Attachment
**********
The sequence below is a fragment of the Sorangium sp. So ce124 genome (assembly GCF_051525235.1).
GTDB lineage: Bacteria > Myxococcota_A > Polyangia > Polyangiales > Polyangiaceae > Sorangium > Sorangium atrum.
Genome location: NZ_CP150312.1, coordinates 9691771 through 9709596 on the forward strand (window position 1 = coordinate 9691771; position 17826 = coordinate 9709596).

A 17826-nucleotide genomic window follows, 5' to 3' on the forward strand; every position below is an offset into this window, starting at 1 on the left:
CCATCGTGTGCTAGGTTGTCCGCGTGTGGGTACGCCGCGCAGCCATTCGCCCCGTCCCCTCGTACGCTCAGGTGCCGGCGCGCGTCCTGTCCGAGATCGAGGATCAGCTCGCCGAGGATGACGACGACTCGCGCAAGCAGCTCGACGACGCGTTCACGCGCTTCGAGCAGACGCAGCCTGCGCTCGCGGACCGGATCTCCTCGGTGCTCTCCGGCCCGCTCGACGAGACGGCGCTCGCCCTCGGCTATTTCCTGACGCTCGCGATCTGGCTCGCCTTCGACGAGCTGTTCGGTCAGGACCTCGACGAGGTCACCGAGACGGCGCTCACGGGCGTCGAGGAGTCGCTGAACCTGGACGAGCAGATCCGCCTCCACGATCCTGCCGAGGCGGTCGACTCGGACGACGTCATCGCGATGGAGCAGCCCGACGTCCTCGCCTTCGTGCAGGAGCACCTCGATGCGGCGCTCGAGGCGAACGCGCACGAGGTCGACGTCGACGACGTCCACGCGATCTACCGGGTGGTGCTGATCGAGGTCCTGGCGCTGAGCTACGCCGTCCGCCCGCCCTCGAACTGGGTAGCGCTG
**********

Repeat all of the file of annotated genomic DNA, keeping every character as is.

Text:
The sequence below is a fragment of the Sorangium sp. So ce124 genome (assembly GCF_051525235.1).
GTDB lineage: Bacteria > Myxococcota_A > Polyangia > Polyangiales > Polyangiaceae > Sorangium > Sorangium atrum.
Genome location: NZ_CP150312.1, coordinates 9691771 through 9709596 on the forward strand (window position 1 = coordinate 9691771; position 17826 = coordinate 9709596).

A 17826-nucleotide genomic window follows, 5' to 3' on the forward strand; every position below is an offset into this window, starting at 1 on the left:
CCATCGTGTGCTAGGTTGTCCGCGTGTGGGTACGCCGCGCAGCCATTCGCCCCGTCCCCTCGTACGCTCAGGTGCCGGCGCGCGTCCTGTCCGAGATCGAGGATCAGCTCGCCGAGGATGACGACGACTCGCGCAAGCAGCTCGACGACGCGTTCACGCGCTTCGAGCAGACGCAGCCTGCGCTCGCGGACCGGATCTCCTCGGTGCTCTCCGGCCCGCTCGACGAGACGGCGCTCGCCCTCGGCTATTTCCTGACGCTCGCGATCTGGCTCGCCTTCGACGAGCTGTTCGGTCAGGACCTCGACGAGGTCACCGAGACGGCGCTCACGGGCGTCGAGGAGTCGCTGAACCTGGACGAGCAGATCCGCCTCCACGATCCTGCCGAGGCGGTCGACTCGGACGACGTCATCGCGATGGAGCAGCCCGACGTCCTCGCCTTCGTGCAGGAGCACCTCGATGCGGCGCTCGAGGCGAACGCGCACGAGGTCGACGTCGACGACGTCCACGCGATCTACCGGGTGGTGCTGATCGAGGTCCTGGCGCTGAGCTACGCCGTCCGCCCGCCCTCGAACTGGGTAGCGCTG